Doti earthquake victims living precarious life


By Keshab Chandra Mahara,Dipayal, Mar. 12: The house of Jang Bohora of Majhgaon, Purbi Chowki Rural Municipality-3, in Doti district, lie damaged from the earthquake. His family, who had spent a few days under a tent in the immediate aftermath of the earthquake, are back in the same tent, where they are living a precarious life. 

The Bohora family is not alone; other earthquake victims in the district are having to living in cracked houses. Bohora said initially, there was a lot of fear, but that has recently subsided to some extent.

"We could not enter the house for at least one month and we spent cold days and nights under the tent. But children and older citizens started falling sick under the tent due to the cold, so we shifted back to the damaged house,” he said. "Even five months after the earthquake, we had no choice but to stay inside the precarious house,” Bohora said. 

Chandra Budha, a resident of Padagaon, is also living in a dilapidated house similarly damaged by the earthquake. He said that even after staying under the tent for three to four months, even a temporary shelter could not be arranged, forcing him to live in a dilapidated house now. "We are sleeping on the ground floor in an effort to stay safe from the earthquake. Our neighbours are also doing the same,” he said.

It has been five months since the earthquake inflicted human and material damage in the district. The earthquake that occurred on November 8 and 9, 2022 left more than 500 houses in the district completely damaged and 4,500 houses partially damaged. According to the statistics of the Red Cross, the Purbi Chowki Rural Municipality was particularly affected.

Ram Prasad Upadhyay, chairman of the rural Municipality, said more than 2,700 households have been affected in Purbi Chowki. For the time being, a makeshift settlement made of tin has been constructed for the people whose houses have been completely damaged and who have lost their families, but the reconstruction work has not progressed yet.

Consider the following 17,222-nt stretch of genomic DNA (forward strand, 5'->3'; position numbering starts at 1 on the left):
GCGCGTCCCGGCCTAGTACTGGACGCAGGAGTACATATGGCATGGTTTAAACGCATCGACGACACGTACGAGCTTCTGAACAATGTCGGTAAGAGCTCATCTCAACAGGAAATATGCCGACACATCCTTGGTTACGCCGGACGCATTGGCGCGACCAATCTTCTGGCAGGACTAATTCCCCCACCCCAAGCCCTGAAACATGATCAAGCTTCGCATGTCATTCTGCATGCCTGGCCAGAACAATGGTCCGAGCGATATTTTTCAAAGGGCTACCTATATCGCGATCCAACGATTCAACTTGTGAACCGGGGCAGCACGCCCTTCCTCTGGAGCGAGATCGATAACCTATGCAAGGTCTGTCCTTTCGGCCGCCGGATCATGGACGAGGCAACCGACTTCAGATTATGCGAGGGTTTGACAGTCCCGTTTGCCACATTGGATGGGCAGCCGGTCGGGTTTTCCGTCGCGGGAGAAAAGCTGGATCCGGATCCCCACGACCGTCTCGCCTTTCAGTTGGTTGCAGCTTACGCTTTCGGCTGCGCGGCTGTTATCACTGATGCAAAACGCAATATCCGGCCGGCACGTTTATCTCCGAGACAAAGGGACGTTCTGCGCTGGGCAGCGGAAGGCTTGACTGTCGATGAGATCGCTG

The earth-quake damaged houses lie in precarious position and seem certain to collapse completely in the event of another mild earthquake. The risk has increased further after the victims has returned to their at-risk houses. 

Laxman Singh, the coordinator of the District Coordination Committee, said that the Doti residents are at risk because they are staying in the houses already weakened by the past earthquakes. He expressed concern that even a small earthquake may cause big damage to those houses as they are already precarious.

Experts have been saying that the Doti earthquake should be taken as a warning bell. Former Director General of the Department of Mines and Geology, Som Nath Sapkota, said that there has not been a major earthquake in West Nepal for a long time and the far west and surrounding areas on the Indian Plate are at high risk of earthquakes. He suggested that such earthquakes should be understood as danger bells and that disaster preparedness plans should be worked out as soon as possible.

The victims complained that by delaying the reconstruction work, the government has neglected the victims. "After the earthquake, the government was busy with elections, government formation, and power sharing," said one earthquake victim Birendra Upadhyay.

He blamed that the Doti earthquake did not galvanise the government the way the 2015 Gorkha earthquake did.

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